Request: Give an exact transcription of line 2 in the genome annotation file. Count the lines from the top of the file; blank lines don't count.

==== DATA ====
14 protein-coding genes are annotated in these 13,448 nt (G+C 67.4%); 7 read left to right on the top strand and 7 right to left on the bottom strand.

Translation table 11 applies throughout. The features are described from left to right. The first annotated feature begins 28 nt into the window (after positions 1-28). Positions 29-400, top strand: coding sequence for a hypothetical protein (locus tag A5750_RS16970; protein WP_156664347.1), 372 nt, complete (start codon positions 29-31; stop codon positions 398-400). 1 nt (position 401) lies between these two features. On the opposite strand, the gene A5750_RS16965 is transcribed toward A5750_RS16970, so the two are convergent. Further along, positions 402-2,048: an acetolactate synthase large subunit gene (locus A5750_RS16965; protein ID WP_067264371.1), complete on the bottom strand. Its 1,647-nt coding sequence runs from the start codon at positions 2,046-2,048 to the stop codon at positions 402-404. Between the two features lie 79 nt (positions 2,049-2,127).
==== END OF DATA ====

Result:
Translation table 11 applies throughout. The features are described from left to right. The first annotated feature begins 28 nt into the window (after positions 1-28). Positions 29-400, top strand: coding sequence for a hypothetical protein (locus tag A5750_RS16970; protein WP_156664347.1), 372 nt, complete (start codon positions 29-31; stop codon positions 398-400). 1 nt (position 401) lies between these two features. On the opposite strand, the gene A5750_RS16965 is transcribed toward A5750_RS16970, so the two are convergent. Further along, positions 402-2,048: an acetolactate synthase large subunit gene (locus A5750_RS16965; protein ID WP_067264371.1), complete on the bottom strand. Its 1,647-nt coding sequence runs from the start codon at positions 2,046-2,048 to the stop codon at positions 402-404. Between the two features lie 79 nt (positions 2,049-2,127).